Technology Advances

How to be A Hacker

I'd say I have, at the most, intermediate web development and networking skills, beginner C++ programming skills, and close to no graphic design abilities. No one would consider me an amazing hacker by any means. But I keep seeing the same question being asked:

"How do I hack?"

It's asked directly often enough and sometimes it's disguised as "how do I hack <insertnoun>" or "how do I <insertverb> with <insertnoun>" and other various forms. So, I've decided to answer the question in an expanded version of the same answer many experienced people have given thousands of times over. Hopefully, I'll put it to rest and maybe inspire/reinspire others.

To understand how to be hacker, you should first understand how the word came to be in the first place. It predates computers. It referred to anyone who would "hack" something into pieces, understand how it works, then put it back together, sometimes with different or extended functionality. These were the kids that took apart their VCR just to see how the film reading mechanism worked. Or the guy that can make a robot out of a remote control and a hamburger. Maybe not a hamburger but you get my point.

The next thing you should understand is why, when people ask, "how do I hack," I equate it to asking, "how do I think?" What most people don't realize is that they do quite a bit of hacking on a daily basis. It's really as simple as a trip to McDonald's. What you might look at as a simple task is actually a complex series of series of events which uses multiple skills to reach the end goal of the legendary Big Mac:

1. You would never make it out of your seat if you didn't know how to use your legs.
2. You would never make it out of your house if you didn't know how to operate a door.
3. You would never make it down the street if you didn't know how to operate a vehicle.
4. You would never receive your Big Mac if you didn't have some knowledge of the English language (cause this is Amer'ca!).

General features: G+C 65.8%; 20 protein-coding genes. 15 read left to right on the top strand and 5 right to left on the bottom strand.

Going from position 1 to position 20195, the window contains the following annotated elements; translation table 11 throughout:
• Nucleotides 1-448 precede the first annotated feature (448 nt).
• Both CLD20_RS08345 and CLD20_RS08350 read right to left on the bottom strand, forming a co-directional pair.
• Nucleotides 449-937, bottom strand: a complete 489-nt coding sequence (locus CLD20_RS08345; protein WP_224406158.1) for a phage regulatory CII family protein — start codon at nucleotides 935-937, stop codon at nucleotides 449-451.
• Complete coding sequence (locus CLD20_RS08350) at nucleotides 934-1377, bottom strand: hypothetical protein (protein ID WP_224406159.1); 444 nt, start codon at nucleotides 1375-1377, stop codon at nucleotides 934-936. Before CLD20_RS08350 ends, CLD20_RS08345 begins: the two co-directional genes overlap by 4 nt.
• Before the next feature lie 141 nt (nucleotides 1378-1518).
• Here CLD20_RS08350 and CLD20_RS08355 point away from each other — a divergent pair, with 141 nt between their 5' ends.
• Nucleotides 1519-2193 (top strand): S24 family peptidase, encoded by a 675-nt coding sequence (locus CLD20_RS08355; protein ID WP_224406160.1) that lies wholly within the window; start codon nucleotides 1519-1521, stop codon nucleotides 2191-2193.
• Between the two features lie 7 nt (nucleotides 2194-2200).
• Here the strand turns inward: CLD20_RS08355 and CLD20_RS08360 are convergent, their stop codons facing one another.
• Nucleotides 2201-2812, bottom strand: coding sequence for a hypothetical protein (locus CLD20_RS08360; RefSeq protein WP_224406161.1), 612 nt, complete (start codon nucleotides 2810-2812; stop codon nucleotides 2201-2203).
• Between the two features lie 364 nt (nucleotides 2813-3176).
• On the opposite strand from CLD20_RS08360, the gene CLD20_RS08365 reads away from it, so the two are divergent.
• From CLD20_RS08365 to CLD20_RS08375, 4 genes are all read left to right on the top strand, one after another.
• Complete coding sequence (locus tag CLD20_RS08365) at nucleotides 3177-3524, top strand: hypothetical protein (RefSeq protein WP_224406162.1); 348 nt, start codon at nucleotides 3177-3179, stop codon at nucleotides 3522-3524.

You see, hacking is actually an ancient technique. The Spanish have called it "solución de problemas" which has been translated into English after decades of research to mean "problem solving." It's a technique that was once used by all people since the first man made spear from stone and clothes from wool which has been lost to the fast-paced and easy lifestyle people have become accustomed to in recent years.

For a moment, forget about how everything could be within your grasp at the touch of a button nowadays and all the other distractions of everday life. Remember when you were a kid and you could take the most mundane things and make them enjoyable? A stone wasn't just a stone, it was a grenade. A stick was a sword and your Tryannosaurus toy was a dragon that had to fight Megatron for control of the Pillow Empire. Remember when you put together that 200 piece puzzle that took you the better part of an hour to complete and the feeling of accomplishment afterwards that made you feel like you could do anything as long as you put your mind to it? Or even when your parents bought their new TV and VCR and you were the only one in the house that knew what all the buttons did on the remote controls? Not because you were smarter than them but because you simply took the time to look at them and try to understand what each button could possibly do and maybe press a few (maybe that does make you smarter than them...).

That's hacking. That's problem solving. It doesn't really have anything to do with executing shellcode and SQL injections. It has everything to do with using what you have and what you know to reach a goal. And, in my opinion, human beings in general are the best hackers on this planet.

I want to give you a couple of exercises and I recommend a grabbing a pen and paper or opening notepad. They might seem stupid but here's what I want you all to try to do: